This article was originally published in Sword & Spade magazine.
Fr. Jarrett Bede, O.P. (1881-1934) historian, author, priest — wrote this short meditation in his classic book Meditations for Layfolk.
Silence is no less necessary for those out of the cloister than for those within. For religious, monks and nuns, it must of course be more rigorous, more material, if such an expression be allowed for that of which the essence is the absence of matter; but for those who live in, but not of, the world, it must be no less faithfully kept. Nay, rather because of the very rush and tumult of life, the need for it in the souls of those whose business it is to pass their days close to the humming and whirling machinery of existence is far more pressing and urgent. Even physically for such as have their time fully occupied, crowded with incident and crossed with the lives of so many others, there seems a recognized need for a break from time to time for perfect rest. The necessity of a sabbath, or day of rest, betokens how human nature cries for a lessening of the tension at least every now and then. We men whose lives are filled up with such activities that the whole being is riveted in fixed attention on our work, require moments, not simply of relaxation for amusement but also for mere and sheer silence. To be serious is even easier than to be amused, and requires far less effort than to be amusing; hence our very pleasures take their tithe of our energy and do not of themselves re-create the soul. For this re-creation, as for creation itself, silence must precede speech; and out of the stillness alone, as of old, can leap the word.
The soul, then, like the body, has need of silence, which is the necessary condition for recollection and contemplation. Such a silence as this means also the actual cessation of all distracting sights, sounds, perceptions; it supposes as part of its essence a really physical silence (a contradiction in words, but not in ideas) as required for a few minutes daily, or at least from time to time during the week: for silence is the mother of thought. To talk is to expound, and to expound requires premeditated matter, and to meditate requires silence. Am I not conscious very often how much I need this silence? Does it flash in upon me during my conversation that I am frequently making use of expressions and arguments which I cannot really justify and which do not seem fully to contain and bear out the construction I put upon them? I must admit that a very great deal that I pretend to take for granted has only a vague significance, hazy and incomplete. There is much that I dread being questioned about. Does not my soul loathe many of my crowded and jaded hours? My vapid and empty conversations, my endless gossip, the baldness of my ideas, the imitative nature of my remarks, the dull and platitudinous moralizing in which I so frequently indulge at the expense of others repeatedly show, even from a human point of view, the need I have of thought, and therefore first of silence. Otherwise we become mere gramophones, grinding out the records composed by the labours of others.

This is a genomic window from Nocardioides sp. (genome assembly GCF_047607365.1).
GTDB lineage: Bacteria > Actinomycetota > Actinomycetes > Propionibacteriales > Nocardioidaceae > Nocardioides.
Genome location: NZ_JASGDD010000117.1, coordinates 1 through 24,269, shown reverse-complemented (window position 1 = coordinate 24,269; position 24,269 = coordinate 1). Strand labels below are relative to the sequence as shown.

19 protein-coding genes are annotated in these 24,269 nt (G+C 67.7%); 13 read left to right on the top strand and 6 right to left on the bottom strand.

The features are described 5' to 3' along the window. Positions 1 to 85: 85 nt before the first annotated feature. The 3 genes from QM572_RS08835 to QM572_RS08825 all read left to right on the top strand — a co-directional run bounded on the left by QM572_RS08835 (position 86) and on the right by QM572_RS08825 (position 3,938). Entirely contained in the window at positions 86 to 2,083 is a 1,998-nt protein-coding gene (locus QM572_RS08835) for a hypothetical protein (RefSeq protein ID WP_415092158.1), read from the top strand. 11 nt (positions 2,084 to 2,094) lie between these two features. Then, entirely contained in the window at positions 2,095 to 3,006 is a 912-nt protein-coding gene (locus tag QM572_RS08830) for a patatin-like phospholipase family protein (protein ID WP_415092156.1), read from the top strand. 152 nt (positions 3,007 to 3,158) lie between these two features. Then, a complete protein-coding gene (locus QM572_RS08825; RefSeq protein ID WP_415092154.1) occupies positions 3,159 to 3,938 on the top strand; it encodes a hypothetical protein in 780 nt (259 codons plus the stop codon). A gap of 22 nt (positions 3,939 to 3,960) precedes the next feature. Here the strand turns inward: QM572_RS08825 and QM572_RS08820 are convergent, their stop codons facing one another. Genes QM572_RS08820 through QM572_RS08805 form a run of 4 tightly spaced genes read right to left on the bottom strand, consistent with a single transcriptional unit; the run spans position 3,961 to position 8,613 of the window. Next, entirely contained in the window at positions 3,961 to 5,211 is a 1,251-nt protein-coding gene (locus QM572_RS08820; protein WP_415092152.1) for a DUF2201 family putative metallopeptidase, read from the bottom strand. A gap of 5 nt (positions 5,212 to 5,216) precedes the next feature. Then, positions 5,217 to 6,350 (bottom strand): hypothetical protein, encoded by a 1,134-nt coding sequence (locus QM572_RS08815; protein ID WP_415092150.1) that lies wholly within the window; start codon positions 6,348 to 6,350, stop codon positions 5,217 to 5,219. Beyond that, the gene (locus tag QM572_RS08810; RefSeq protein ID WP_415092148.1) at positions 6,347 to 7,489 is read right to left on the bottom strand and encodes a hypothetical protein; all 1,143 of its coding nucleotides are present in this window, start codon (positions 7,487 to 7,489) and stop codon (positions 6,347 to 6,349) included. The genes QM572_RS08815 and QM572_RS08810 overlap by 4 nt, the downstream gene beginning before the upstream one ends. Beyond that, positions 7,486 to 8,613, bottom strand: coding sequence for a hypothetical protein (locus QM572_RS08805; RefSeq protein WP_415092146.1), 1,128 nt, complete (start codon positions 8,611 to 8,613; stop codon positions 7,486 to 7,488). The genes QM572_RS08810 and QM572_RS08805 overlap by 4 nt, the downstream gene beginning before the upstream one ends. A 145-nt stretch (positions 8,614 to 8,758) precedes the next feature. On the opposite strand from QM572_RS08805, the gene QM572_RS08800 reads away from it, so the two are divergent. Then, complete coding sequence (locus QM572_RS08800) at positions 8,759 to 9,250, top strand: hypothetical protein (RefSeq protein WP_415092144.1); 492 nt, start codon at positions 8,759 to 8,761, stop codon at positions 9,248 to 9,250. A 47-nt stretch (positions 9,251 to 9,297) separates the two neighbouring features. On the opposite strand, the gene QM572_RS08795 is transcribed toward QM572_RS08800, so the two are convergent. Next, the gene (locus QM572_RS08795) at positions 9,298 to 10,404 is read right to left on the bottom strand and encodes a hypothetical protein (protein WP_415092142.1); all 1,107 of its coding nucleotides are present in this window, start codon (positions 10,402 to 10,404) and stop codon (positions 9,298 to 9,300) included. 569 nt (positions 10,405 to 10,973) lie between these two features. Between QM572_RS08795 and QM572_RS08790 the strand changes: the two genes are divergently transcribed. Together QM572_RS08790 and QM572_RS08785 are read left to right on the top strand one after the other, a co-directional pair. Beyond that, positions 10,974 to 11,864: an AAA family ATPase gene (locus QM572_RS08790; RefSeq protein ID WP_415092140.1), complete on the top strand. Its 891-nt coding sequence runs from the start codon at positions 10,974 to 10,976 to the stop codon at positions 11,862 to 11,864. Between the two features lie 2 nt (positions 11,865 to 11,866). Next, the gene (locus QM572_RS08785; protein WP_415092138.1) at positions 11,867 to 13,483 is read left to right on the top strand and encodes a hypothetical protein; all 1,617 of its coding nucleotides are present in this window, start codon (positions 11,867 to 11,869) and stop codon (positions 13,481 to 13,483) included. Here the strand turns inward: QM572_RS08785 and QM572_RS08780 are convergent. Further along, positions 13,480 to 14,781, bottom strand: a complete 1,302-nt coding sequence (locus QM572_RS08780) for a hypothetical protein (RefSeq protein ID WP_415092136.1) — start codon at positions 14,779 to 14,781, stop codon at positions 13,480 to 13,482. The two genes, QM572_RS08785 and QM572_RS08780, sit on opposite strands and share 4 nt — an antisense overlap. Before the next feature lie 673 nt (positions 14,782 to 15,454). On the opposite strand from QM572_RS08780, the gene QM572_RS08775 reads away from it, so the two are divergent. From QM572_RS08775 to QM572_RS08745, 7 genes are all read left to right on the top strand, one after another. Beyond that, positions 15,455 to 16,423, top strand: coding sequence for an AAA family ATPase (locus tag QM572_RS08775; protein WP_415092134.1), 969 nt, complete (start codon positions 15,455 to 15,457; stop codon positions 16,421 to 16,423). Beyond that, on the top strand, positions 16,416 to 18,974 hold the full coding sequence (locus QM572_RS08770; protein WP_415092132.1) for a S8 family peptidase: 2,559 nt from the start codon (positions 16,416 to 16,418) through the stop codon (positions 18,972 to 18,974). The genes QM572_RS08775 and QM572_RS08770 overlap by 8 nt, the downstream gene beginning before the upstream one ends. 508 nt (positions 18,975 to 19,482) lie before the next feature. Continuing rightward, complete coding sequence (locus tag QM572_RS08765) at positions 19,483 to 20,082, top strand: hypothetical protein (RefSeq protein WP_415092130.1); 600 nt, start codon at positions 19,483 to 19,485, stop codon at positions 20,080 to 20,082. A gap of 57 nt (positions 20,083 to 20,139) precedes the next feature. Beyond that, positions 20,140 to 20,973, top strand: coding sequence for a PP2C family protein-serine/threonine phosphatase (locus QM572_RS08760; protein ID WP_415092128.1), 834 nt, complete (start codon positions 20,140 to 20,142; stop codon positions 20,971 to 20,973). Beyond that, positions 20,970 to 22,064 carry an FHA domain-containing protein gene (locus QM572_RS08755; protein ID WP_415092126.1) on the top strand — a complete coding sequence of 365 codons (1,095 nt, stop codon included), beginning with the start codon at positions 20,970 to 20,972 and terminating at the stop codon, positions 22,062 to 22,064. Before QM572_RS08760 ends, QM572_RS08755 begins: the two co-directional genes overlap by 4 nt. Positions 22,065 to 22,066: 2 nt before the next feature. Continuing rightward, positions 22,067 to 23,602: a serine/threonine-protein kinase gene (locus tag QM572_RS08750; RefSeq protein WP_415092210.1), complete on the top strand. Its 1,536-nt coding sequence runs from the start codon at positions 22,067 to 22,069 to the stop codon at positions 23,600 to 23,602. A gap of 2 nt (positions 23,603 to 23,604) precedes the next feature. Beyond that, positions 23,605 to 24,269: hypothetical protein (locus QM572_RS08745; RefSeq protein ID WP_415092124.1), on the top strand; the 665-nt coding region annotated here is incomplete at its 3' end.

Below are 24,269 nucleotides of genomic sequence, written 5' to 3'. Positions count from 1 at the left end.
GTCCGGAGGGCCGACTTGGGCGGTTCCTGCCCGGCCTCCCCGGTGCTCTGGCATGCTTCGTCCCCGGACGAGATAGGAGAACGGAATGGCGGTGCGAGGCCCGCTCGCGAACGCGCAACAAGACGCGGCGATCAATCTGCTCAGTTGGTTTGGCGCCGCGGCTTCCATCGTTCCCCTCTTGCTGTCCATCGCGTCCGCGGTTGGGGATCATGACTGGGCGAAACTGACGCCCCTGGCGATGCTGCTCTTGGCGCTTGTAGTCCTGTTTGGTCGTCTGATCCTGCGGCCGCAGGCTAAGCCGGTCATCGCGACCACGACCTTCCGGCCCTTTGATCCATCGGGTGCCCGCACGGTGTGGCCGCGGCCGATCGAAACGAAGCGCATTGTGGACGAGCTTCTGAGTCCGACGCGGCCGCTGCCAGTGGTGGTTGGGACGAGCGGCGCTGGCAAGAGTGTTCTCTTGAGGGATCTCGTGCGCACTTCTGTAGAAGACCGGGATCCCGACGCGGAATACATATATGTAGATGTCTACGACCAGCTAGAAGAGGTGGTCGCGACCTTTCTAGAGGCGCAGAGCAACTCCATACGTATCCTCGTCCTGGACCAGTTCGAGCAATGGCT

I must be silent, therefore, that I may speak. But this after all is the lowest reason that can be urged; there is at least one other that is more commanding. I must be silent indeed that I may speak, but silent also that I may listen. If I am always talking, how can I hear what others are saying; above all, how can I hear the voice of God? He will make no effort to outshout my own words, nor the clamour of life that I deliberately pursue: His is the still small voice that is heard only when the whirlwind has passed. Now it is of supreme importance to me to hear what God has to say, far more important than His hearing what I have to say; and just as in prayer it may well happen that I reproach God with never giving me His whispered counsel or comfort and yet never with my own persistent speech allow Him opportunity to “get in a word edgeways”; so it may well happen in life that I make no efforts to catch His voice. It is the still waters that are ruffled by the slightest breath of wind, and it is only the silent souls that hear the slightest whisper of God. Yet the loss of all this to me! what marvellous opportunities perhaps came in my way, what needed advice, wisdom, love, were thrown away upon me! for I was so disturbed, fussy, noisy, that the Divine Word passed me by unheeded, deafened by the tumult of earthly things. Let me learn silence in my life, for God does not shout.